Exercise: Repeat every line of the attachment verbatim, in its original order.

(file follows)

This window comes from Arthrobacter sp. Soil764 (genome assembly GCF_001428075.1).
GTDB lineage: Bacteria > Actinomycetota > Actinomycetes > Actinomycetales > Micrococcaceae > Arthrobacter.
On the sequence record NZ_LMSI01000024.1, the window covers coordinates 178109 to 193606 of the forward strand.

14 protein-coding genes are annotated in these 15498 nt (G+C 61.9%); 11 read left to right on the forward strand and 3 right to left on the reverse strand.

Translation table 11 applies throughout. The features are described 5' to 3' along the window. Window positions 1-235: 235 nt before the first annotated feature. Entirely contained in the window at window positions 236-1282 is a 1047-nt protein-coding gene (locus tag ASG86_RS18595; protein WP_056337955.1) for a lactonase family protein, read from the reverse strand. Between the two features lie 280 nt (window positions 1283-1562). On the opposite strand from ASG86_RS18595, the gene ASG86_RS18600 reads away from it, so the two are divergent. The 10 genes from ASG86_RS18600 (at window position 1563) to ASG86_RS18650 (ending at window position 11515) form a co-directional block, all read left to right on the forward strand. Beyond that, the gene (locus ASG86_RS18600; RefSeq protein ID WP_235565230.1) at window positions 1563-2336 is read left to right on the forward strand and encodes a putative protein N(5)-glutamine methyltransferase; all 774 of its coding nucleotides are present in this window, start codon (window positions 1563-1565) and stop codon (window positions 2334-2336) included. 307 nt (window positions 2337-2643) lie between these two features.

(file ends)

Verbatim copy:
This window comes from Arthrobacter sp. Soil764 (genome assembly GCF_001428075.1).
GTDB lineage: Bacteria > Actinomycetota > Actinomycetes > Actinomycetales > Micrococcaceae > Arthrobacter.
On the sequence record NZ_LMSI01000024.1, the window covers coordinates 178109 to 193606 of the forward strand.

14 protein-coding genes are annotated in these 15498 nt (G+C 61.9%); 11 read left to right on the forward strand and 3 right to left on the reverse strand.

Translation table 11 applies throughout. The features are described 5' to 3' along the window. Window positions 1-235: 235 nt before the first annotated feature. Entirely contained in the window at window positions 236-1282 is a 1047-nt protein-coding gene (locus tag ASG86_RS18595; protein WP_056337955.1) for a lactonase family protein, read from the reverse strand. Between the two features lie 280 nt (window positions 1283-1562). On the opposite strand from ASG86_RS18595, the gene ASG86_RS18600 reads away from it, so the two are divergent. The 10 genes from ASG86_RS18600 (at window position 1563) to ASG86_RS18650 (ending at window position 11515) form a co-directional block, all read left to right on the forward strand. Beyond that, the gene (locus ASG86_RS18600; RefSeq protein ID WP_235565230.1) at window positions 1563-2336 is read left to right on the forward strand and encodes a putative protein N(5)-glutamine methyltransferase; all 774 of its coding nucleotides are present in this window, start codon (window positions 1563-1565) and stop codon (window positions 2334-2336) included. 307 nt (window positions 2337-2643) lie between these two features.